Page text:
Thursday, August 25, 2005

Conversion Disorder

What can one say about The Volokh Conspiracy? On the one hand, their contributors are intelligent, intellectually honest, and generally civil. This is no mean feat given that the right-leaning end of the blogosphere is currently being overrun by dishonest idiots who also happen to be complete jackasses.

On the other hand, they have flaws -- the most serious of which is that they have a tendency to argue from an ivory tower (much like that stereotypical Manhattan liberal I keep hearing about). I first took serious notice of this back during the debate over bankruptcy reform, when Todd Zywicki casually questioned whether or not death should count as a serious medical problem. It's a classic case of being unable to see the forest for the trees -- the argument is solid as far as it goes, but the larger context renders it nonsensical. That's a problem.

Well, they're at it again and this time it's Eugene.
Gays and Lesbians Trying to Convert Others to Homosexual Behavior: I've seen lots of assertions that it's a "myth" that gays and lesbians try to recruit others into homosexuality…Yet it seems to me that this assertion of "myth" is likely itself something of a myth, or at least quite incomplete.
Now we all know what he's talking about here. It's a fairly stock piece of conservative Christian propaganda that there exists a homosexual cabal, ensconced in Hollywood and in our colleges and universities, that is actively attempting to lure otherwise God-fearing heterosexuals into the exciting, yet sinful, world of man-on-man/woman-on-one fluid exchange. I've always found this to be a rather amusing argument because of what it implies about those making it. I don't believe it because I know I'm not vulnerable to persuasion in this arena. To be blunt: I don't like dick -- and no amount of fancy talk is going to convince me otherwise. The fact that some people believe in conversion theory implies that they sense a certain -- shall we say -- personal malleability on this issue within themselves. How else could they be so certain that conversion risks exist?

However, that's not where Eugene is going.
The gay rights movement has aimed — in my view, on balance quite laudably — to make homosexuals feel more comfortable with their homosexuality, and to help people who are attracted to the same sex be more willing to act on that attraction. But it follows that the movement also necessarily, and I suspect intentionally, also helps people who are attracted to both sexes be more willing to explore the homosexual facet of that attraction. It thus increases the likelihood that the bisexually-attracted people who would otherwise engage in purely heterosexual relationships (because of fear of social stigma, or because of their own disapproval of their homosexual attraction) will instead be also willing to engage in some homosexual relationships.

If I'm right, the movement thus is trying to convert those who have a bisexual orientation but act purely heterosexually — or would act purely heterosexually, if we're talking about people who haven't started having sex yet — into also experimenting with homosexuality. This doesn't mean that most gays and lesbians are trying to do this to particular people up close and personal; there are obvious costs to that, such as the risk of rebuff if you get the other person's interest wrong, or the risk of quick abandonment if the other person is interested in experimenting but then concludes the experiment has been a failure from his or her point of view, so many gays and lesbians might well prefer partners who have a more definite homosexual preference. But there are many actions that might go into this sort of "conversion" (if only a conversion into a mix of homosexual/heterosexual behavior, and a conversion that in many cases will end up proving to be only temporary): Providing oneself for the actual sexual behavior is one, but so is public action to destigmatize homosexual behavior, or to provide positive homosexual or bisexual role models, something that for perfectly understandable reasons many gays and lesbians are indeed trying to do.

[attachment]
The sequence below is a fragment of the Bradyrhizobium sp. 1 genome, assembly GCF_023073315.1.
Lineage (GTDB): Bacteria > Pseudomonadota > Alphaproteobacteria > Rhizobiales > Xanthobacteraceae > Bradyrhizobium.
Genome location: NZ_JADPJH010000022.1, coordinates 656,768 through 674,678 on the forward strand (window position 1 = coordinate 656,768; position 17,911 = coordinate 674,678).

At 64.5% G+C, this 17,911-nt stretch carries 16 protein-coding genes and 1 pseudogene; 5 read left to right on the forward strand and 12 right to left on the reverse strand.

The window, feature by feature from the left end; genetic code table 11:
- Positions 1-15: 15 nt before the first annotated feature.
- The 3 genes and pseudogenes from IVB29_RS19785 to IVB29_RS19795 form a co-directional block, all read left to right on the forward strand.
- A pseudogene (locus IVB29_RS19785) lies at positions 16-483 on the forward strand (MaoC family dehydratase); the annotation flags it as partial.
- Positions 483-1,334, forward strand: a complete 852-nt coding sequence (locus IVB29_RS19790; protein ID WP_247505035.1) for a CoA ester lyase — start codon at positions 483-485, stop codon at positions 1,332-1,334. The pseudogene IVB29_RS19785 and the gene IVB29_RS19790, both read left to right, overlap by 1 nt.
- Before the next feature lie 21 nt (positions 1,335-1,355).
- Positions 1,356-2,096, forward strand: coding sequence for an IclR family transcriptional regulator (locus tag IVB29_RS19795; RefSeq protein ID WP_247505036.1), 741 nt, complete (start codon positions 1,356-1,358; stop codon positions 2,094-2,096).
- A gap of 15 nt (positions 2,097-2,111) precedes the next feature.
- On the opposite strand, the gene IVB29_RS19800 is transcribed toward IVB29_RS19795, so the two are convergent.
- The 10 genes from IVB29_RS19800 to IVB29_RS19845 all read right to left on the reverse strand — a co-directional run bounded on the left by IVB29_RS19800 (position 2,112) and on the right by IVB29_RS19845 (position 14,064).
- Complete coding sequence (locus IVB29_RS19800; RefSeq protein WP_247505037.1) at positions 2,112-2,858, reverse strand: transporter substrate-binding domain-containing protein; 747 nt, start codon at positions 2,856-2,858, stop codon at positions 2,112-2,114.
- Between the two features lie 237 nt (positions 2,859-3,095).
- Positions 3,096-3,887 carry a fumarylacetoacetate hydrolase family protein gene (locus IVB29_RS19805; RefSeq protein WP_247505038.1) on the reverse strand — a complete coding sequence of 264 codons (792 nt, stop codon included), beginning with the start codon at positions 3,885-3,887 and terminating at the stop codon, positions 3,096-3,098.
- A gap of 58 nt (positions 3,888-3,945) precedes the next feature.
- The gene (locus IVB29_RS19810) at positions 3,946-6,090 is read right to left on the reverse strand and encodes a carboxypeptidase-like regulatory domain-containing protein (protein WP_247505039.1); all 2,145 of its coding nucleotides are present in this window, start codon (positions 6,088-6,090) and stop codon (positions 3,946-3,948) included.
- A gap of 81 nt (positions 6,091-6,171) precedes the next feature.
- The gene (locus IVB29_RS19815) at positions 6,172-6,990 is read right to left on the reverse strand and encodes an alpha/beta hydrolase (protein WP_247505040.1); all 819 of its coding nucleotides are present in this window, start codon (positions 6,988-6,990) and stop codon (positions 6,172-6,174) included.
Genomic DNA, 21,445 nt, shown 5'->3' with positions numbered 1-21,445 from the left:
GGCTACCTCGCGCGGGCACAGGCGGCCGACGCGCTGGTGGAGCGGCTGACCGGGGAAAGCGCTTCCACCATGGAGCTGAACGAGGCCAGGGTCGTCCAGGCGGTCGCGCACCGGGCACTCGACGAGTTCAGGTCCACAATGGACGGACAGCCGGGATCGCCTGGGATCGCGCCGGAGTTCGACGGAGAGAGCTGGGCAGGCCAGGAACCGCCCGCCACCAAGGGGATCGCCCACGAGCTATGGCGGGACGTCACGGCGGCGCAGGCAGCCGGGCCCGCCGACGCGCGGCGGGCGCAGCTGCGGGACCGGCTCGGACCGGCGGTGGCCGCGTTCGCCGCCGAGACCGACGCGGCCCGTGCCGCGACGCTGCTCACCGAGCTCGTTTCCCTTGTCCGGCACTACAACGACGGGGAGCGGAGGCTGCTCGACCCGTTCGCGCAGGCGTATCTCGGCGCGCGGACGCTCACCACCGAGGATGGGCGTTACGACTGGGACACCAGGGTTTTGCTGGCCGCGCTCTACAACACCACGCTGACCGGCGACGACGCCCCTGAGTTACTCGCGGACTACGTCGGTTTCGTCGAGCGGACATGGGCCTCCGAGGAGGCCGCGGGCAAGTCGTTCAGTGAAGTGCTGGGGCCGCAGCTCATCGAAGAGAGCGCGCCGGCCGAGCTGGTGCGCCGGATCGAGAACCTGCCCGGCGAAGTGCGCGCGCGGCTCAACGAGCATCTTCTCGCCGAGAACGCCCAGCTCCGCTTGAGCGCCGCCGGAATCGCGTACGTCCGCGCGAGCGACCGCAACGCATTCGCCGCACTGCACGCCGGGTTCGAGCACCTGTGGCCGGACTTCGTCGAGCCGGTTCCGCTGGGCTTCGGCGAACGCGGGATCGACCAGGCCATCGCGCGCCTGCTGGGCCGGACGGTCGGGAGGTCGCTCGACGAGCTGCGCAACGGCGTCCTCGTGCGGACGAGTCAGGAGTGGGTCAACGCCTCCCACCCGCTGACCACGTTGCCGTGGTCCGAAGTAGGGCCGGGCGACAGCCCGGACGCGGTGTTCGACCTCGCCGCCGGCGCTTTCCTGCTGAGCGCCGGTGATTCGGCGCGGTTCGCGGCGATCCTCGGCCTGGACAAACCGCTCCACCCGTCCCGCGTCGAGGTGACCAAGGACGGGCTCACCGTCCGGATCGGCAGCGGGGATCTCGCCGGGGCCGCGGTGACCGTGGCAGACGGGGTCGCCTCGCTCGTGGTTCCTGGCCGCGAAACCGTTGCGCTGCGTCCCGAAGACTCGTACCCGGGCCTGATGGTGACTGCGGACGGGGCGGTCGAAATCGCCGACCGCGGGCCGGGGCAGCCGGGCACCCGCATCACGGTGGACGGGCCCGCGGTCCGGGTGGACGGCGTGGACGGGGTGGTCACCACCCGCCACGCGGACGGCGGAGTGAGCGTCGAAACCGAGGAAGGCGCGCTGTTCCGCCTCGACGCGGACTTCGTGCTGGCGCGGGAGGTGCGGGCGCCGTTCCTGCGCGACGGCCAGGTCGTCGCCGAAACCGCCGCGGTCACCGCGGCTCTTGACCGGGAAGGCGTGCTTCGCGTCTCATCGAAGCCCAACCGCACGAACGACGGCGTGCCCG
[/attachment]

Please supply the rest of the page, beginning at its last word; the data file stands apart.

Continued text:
In other words, by creating an environment where the stigma against homosexuality is less severe, homosexual activists are "converting" non-practicing homosexuals and hetero-only bisexuals into practicing versions of same.

Now, I don't know about you, but that's not exactly what I would call conversion. In my mind (and in the mind of the conversion theorists), conversion means straights being drawn to the dark side and exploding as flaming queers, not the release of latent/closet tendencies that have been bubbling beneath the surface the whole time. When people talk about the "myth" of recruitment, they're talking about the former phenomenon, not the latter.

So -- it seems like the "myth" is a myth after all, and Eugene's argument is no more than a strawman. Sure, it might be interesting to examine how the softening of social stigma leads to an increased expression of homosexual behavior. And it might be technically accurate (as Eugene argues later in his post) to refer to it as conversion. But using that terminology in a public sphere, knowing the connotations it has in that context, is -- well -- clueless.

Fortunately, Orin Kerr pushed back on Eugene fairly hard (you can follow the entire discussion here), thus saving The Conspiracy's position on the blog roll for another day. But, I'm warning you guys. You do this 12 or 13 more times and you're cut.

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